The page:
Why ORF III is left alone

Why ORF III is left alone
Peter Schöber, Kathrin Zierhut-Kunz and Lou Lorenz-Dittlbacher at the program presentation
Image: ORF

“With the best will in the world, it would never occur to me why ORF III should save money. You can’t deliver more public service content than we do.” The arguments just bubble out of editor-in-chief Lou Lorenz-Dittlbacher when you question the raison d’être of the station in times of austerity pressure on the station.

In fact, General Director Roland Weißmann has excluded the culture and information channel launched in 2011 from his austerity package (EUR 320 million by 2026). As reported, things look different for the second special-interest channel Sport+. Both broadcasters have an annual budget in the low double-digit million range. In terms of market shares, ORF III has long since established itself as a constant and is already scratching the 3% mark, the sports channel only manages 0.5 percent (2022 each).

Yesterday, Lorenz-Dittlbacher and the managing directors Peter Schöber (program) and Kathrin Zierhut-Kunz (finance) presented the program highlights for 2023.

One of these will be the thematic focus “Austria – the whole story”, in which Austria’s 1047-year history will be dealt with in four seasons of ten episodes each from October 26th. Andreas Pfeifer drew the format, historians were won as advisors, and Johanna Rachinger (Austrian National Library) also worked on it. The classic track will also be massively expanded in 2023. “We are now the most successful cultural broadcaster and the largest classical music producer in Europe,” says Peter Schöber from St. Valentin. While classical music broadcasts are being discontinued in Switzerland, for example, ORF III is expanding here. Formats in Upper Austria are also being used. The Bruckner Festival is also part of the program schedule, as are Classics at Lake Traun (with the Bruckner Orchestra) and the Christmas concert with folk and classical music from Gmunden – based on an idea by Franz Welser-Möst.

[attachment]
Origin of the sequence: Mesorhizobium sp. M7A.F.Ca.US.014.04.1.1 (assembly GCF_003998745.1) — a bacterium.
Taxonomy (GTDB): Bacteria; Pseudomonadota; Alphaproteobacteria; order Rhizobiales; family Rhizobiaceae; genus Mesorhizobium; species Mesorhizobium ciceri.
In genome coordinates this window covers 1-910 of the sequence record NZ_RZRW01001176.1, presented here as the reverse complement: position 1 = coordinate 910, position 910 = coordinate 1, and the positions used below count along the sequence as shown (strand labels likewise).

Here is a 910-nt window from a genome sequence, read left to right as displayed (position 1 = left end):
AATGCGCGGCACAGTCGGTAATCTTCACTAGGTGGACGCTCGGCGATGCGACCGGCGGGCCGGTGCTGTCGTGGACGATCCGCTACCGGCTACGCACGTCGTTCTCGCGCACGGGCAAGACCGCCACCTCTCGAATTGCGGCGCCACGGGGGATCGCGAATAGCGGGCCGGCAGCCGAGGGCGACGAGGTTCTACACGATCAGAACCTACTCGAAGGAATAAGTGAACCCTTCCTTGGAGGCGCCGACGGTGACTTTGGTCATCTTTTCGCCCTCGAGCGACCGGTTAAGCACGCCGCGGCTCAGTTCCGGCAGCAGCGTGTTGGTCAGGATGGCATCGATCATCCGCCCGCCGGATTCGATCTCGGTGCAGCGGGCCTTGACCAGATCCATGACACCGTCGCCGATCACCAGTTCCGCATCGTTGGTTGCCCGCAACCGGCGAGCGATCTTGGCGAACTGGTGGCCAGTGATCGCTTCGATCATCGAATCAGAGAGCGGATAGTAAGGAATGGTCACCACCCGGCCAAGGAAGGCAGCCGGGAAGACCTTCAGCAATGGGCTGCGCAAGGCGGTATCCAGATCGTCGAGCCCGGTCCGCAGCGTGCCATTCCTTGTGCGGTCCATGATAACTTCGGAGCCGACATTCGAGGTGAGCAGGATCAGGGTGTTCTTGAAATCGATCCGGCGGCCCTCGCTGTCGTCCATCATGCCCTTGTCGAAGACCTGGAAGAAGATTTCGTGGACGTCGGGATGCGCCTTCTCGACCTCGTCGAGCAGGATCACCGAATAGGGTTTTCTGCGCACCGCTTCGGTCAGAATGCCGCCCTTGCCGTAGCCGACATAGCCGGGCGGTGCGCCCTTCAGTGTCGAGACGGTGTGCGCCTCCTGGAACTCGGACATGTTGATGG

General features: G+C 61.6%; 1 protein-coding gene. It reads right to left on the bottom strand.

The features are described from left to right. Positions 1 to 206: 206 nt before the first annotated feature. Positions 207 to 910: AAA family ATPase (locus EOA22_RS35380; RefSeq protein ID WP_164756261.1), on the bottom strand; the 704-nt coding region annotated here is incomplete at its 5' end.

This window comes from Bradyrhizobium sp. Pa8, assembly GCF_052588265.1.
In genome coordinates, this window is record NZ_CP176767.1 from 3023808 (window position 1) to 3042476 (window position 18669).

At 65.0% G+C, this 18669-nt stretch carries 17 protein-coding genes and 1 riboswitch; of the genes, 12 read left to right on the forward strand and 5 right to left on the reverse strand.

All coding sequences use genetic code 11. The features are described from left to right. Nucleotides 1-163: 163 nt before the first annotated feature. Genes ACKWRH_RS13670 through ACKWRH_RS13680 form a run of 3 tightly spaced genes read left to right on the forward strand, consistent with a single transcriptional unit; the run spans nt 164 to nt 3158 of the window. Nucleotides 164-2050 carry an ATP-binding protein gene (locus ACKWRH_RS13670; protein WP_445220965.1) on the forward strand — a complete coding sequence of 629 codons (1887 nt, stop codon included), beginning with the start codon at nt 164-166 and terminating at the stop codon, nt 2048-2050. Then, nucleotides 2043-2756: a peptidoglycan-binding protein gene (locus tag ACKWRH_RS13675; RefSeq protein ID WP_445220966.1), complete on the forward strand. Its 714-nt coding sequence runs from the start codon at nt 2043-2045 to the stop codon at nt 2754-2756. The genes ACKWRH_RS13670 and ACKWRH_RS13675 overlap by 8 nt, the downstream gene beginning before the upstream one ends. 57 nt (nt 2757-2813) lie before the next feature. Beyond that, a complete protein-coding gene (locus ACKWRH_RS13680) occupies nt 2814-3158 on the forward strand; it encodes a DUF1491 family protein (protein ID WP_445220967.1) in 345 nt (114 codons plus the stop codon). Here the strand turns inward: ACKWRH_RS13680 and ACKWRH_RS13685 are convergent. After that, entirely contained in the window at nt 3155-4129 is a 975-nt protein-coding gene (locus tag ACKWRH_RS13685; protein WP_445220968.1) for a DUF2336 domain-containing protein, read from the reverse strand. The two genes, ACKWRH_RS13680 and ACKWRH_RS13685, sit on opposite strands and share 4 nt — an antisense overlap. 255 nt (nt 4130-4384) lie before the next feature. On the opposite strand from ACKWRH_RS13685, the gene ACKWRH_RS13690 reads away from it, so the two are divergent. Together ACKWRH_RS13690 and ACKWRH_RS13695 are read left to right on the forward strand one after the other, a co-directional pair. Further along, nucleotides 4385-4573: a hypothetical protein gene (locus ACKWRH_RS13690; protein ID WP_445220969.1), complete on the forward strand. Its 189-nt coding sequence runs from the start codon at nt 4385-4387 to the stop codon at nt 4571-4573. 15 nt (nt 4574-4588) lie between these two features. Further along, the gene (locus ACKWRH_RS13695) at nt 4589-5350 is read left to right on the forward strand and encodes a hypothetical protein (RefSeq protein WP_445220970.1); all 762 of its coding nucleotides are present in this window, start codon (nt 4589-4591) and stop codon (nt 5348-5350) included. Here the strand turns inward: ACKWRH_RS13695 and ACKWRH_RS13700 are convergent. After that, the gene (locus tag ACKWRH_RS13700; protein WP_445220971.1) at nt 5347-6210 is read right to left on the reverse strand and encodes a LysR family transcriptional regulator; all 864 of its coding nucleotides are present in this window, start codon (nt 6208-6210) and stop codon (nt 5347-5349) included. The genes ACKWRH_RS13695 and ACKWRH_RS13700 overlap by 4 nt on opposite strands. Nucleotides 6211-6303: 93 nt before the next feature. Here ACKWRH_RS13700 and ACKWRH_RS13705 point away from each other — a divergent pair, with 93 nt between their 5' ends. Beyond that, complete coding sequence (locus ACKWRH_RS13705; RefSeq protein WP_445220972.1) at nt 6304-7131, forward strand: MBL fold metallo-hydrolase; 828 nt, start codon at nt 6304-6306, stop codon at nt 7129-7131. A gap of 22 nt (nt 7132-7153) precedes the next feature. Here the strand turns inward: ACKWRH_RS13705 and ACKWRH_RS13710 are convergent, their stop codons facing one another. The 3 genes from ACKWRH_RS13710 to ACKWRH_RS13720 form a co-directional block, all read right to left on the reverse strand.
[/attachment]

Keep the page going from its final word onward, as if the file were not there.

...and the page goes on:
The information area will also be expanded. “We send three and a half hours of information every morning and would like to extend that to the afternoon as well, but that’s a question of budget,” says Lou Lorenz-Dittlbacher. “Dispute broadcasts” and discussions will be expanded, and the live broadcasts of debates from the National Council will remain, because the quotas are right.


The cultural and information broadcaster has an annual budget of around twelve million euros. 62 employees produce around 2,000 hours of programming per year, 1,000 of which are “Current” in the morning. This year 300 new productions and live broadcasts of opera, theatre, concerts and cabaret are planned.

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